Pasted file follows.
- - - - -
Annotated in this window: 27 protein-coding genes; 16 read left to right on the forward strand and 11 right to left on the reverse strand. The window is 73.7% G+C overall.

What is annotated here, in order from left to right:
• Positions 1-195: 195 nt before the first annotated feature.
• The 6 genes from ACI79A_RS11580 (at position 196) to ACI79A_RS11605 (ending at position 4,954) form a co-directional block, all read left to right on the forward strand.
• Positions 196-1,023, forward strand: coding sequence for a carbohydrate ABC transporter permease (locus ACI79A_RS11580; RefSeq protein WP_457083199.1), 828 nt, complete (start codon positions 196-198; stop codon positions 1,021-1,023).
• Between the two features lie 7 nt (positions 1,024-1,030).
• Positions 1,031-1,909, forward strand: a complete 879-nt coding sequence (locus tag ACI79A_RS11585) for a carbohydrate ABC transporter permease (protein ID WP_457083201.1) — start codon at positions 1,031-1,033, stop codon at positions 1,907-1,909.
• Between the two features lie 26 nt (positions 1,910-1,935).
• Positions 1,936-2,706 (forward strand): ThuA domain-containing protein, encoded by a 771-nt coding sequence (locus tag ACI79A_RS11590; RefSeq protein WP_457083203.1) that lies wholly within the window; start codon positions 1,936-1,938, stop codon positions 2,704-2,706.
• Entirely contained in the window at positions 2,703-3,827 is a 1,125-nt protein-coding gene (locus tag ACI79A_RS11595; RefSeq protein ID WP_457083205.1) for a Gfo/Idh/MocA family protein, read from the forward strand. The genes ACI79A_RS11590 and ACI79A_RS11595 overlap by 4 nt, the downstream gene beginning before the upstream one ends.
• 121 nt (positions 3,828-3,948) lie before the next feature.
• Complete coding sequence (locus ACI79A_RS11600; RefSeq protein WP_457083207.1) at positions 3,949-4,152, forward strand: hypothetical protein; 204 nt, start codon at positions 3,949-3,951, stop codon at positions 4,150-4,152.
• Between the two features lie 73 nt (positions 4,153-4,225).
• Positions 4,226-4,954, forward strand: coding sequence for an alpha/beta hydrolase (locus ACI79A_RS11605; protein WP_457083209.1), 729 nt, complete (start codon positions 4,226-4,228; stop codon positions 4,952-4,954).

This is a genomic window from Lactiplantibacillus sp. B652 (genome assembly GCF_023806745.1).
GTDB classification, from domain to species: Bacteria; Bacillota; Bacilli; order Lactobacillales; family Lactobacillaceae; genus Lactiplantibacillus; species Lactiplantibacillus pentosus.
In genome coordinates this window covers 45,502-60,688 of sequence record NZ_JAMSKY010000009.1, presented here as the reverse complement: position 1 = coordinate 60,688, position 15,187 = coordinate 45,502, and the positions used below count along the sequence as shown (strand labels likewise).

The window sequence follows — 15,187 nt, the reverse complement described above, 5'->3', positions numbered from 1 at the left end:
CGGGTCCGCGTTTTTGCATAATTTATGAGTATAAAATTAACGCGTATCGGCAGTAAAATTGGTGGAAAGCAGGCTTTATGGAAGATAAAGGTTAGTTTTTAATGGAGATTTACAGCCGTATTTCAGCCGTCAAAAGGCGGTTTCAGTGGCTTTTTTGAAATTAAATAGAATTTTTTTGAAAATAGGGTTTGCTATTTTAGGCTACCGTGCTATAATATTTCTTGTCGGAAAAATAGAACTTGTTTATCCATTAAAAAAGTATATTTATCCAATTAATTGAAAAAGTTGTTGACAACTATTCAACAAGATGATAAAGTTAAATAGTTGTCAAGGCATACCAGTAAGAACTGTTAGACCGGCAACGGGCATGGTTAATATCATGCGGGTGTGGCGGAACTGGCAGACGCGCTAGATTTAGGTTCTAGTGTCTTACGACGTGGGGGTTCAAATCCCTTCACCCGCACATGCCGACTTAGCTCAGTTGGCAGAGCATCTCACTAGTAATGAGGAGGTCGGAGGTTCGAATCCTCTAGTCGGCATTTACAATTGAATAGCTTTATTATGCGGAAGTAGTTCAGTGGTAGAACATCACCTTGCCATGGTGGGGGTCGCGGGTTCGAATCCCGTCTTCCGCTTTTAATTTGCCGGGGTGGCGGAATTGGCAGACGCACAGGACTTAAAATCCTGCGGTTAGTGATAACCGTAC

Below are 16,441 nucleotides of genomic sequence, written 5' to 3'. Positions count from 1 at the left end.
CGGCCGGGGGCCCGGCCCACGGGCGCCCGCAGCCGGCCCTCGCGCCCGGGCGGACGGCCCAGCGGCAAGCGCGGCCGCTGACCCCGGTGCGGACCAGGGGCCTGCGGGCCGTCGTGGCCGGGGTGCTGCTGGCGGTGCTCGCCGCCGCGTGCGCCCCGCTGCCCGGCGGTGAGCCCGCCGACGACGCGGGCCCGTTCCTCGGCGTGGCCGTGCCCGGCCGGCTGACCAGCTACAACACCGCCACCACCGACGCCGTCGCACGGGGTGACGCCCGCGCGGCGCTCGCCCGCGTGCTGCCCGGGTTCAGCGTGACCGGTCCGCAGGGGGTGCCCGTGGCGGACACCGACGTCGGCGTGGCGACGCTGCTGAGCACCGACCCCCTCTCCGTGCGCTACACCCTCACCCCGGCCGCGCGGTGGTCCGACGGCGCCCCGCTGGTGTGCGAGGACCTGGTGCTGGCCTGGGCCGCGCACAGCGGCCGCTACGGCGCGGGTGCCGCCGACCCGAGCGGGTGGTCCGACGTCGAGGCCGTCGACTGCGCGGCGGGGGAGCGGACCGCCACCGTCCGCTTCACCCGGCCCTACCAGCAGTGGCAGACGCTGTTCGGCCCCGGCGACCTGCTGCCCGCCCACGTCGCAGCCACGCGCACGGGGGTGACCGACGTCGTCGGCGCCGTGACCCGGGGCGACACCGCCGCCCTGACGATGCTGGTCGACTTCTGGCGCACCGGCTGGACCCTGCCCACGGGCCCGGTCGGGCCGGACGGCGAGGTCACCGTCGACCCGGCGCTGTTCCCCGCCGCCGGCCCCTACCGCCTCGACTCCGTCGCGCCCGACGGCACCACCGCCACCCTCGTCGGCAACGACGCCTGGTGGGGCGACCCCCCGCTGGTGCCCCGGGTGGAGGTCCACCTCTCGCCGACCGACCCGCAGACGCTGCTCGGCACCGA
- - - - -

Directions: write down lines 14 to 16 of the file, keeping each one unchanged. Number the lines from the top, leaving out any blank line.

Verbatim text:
• Positions 4,226-4,954, forward strand: coding sequence for an alpha/beta hydrolase (locus ACI79A_RS11605; protein WP_457083209.1), 729 nt, complete (start codon positions 4,226-4,228; stop codon positions 4,952-4,954).

This is a genomic window from Lactiplantibacillus sp. B652 (genome assembly GCF_023806745.1).
GTDB classification, from domain to species: Bacteria; Bacillota; Bacilli; order Lactobacillales; family Lactobacillaceae; genus Lactiplantibacillus; species Lactiplantibacillus pentosus.